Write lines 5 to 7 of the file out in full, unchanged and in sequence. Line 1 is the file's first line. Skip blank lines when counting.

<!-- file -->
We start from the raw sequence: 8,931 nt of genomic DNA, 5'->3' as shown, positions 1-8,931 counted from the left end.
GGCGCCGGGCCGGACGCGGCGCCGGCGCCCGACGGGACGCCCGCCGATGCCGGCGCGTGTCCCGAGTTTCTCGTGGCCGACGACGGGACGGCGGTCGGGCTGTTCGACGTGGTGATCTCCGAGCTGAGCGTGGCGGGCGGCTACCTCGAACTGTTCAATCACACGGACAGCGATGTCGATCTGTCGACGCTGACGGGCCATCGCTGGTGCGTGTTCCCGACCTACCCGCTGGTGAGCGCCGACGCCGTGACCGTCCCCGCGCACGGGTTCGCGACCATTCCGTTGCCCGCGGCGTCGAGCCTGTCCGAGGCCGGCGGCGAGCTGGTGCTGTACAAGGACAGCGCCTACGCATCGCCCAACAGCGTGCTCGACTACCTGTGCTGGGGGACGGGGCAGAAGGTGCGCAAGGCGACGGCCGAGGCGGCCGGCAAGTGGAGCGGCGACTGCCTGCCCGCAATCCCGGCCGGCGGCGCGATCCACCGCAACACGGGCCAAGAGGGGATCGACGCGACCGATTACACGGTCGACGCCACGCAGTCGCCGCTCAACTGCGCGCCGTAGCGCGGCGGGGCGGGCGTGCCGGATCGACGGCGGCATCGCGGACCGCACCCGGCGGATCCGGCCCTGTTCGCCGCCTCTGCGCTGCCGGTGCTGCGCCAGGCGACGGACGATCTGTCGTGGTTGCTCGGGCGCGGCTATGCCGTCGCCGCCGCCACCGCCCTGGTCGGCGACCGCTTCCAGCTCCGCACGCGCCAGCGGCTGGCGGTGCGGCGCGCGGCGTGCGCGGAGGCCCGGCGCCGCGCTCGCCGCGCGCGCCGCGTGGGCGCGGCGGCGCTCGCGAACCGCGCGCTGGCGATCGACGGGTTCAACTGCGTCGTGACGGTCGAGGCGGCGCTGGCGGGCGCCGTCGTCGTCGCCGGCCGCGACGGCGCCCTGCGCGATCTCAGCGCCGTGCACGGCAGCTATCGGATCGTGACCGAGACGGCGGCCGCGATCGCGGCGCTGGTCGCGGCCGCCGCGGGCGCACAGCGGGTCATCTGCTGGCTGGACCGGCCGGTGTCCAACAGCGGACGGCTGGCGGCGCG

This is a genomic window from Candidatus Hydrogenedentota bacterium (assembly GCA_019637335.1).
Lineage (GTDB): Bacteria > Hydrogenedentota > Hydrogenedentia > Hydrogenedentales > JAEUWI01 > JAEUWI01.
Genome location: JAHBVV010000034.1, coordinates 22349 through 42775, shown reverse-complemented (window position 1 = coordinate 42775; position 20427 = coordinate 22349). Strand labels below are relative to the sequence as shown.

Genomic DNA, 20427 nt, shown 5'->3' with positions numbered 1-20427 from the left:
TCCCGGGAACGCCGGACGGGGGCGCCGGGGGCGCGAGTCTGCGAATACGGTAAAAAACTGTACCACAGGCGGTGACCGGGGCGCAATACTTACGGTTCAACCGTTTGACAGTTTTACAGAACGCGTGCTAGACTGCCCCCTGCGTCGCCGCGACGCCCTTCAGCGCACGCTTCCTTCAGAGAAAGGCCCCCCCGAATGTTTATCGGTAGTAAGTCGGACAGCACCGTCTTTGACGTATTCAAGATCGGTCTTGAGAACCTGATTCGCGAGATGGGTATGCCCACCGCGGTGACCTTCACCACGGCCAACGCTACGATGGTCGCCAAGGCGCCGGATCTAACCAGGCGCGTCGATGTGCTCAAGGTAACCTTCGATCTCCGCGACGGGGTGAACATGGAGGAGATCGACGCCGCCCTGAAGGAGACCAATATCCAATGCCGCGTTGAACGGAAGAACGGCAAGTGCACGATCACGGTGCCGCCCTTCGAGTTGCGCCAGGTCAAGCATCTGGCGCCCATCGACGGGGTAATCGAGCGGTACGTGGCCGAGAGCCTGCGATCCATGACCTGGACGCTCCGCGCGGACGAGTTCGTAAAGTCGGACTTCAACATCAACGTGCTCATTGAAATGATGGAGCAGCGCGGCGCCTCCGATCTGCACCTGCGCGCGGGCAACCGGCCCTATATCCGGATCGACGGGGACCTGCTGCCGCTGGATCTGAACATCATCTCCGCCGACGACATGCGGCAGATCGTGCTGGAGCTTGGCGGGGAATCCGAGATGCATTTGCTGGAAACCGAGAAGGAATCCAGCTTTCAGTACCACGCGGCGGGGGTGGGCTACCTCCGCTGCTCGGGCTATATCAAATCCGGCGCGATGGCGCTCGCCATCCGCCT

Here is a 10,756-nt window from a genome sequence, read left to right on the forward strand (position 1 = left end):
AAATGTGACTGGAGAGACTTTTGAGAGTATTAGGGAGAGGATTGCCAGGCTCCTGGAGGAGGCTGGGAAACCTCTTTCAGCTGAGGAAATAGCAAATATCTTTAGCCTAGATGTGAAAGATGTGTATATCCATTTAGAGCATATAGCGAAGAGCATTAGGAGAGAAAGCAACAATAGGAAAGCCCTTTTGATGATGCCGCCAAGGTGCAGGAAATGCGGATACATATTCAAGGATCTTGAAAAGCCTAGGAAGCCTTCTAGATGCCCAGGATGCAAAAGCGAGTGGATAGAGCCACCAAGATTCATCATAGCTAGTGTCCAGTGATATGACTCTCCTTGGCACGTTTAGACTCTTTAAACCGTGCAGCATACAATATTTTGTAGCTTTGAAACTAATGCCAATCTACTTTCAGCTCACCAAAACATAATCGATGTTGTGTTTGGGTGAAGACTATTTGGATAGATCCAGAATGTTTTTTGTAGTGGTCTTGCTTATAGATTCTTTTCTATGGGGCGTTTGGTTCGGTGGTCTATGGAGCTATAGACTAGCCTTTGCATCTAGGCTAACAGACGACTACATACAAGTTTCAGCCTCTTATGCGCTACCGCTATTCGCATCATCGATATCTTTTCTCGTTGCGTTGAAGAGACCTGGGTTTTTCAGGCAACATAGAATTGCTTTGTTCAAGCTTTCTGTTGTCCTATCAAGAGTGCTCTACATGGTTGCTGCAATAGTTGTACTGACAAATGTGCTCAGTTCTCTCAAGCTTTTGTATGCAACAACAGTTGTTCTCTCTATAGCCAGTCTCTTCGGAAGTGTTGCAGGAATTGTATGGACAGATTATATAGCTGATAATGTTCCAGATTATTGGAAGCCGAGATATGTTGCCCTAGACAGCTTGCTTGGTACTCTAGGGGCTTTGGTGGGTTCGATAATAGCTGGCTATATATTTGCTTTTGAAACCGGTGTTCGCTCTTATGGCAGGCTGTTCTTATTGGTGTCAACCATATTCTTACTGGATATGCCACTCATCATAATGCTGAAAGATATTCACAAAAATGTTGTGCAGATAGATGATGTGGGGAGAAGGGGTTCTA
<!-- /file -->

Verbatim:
Genome location: JAHBVV010000034.1, coordinates 22349 through 42775, shown reverse-complemented (window position 1 = coordinate 42775; position 20427 = coordinate 22349). Strand labels below are relative to the sequence as shown.

Genomic DNA, 20427 nt, shown 5'->3' with positions numbered 1-20427 from the left:
TCCCGGGAACGCCGGACGGGGGCGCCGGGGGCGCGAGTCTGCGAATACGGTAAAAAACTGTACCACAGGCGGTGACCGGGGCGCAATACTTACGGTTCAACCGTTTGACAGTTTTACAGAACGCGTGCTAGACTGCCCCCTGCGTCGCCGCGACGCCCTTCAGCGCACGCTTCCTTCAGAGAAAGGCCCCCCCGAATGTTTATCGGTAGTAAGTCGGACAGCACCGTCTTTGACGTATTCAAGATCGGTCTTGAGAACCTGATTCGCGAGATGGGTATGCCCACCGCGGTGACCTTCACCACGGCCAACGCTACGATGGTCGCCAAGGCGCCGGATCTAACCAGGCGCGTCGATGTGCTCAAGGTAACCTTCGATCTCCGCGACGGGGTGAACATGGAGGAGATCGACGCCGCCCTGAAGGAGACCAATATCCAATGCCGCGTTGAACGGAAGAACGGCAAGTGCACGATCACGGTGCCGCCCTTCGAGTTGCGCCAGGTCAAGCATCTGGCGCCCATCGACGGGGTAATCGAGCGGTACGTGGCCGAGAGCCTGCGATCCATGACCTGGACGCTCCGCGCGGACGAGTTCGTAAAGTCGGACTTCAACATCAACGTGCTCATTGAAATGATGGAGCAGCGCGGCGCCTCCGATCTGCACCTGCGCGCGGGCAACCGGCCCTATATCCGGATCGACGGGGACCTGCTGCCGCTGGATCTGAACATCATCTCCGCCGACGACATGCGGCAGATCGTGCTGGAGCTTGGCGGGGAATCCGAGATGCATTTGCTGGAAACCGAGAAGGAATCCAGCTTTCAGTACCACGCGGCGGGGGTGGGCTACCTCCGCTGCTCGGGCTATATCAAATCCGGCGCGATGGCGCTCGCCATCCGCCT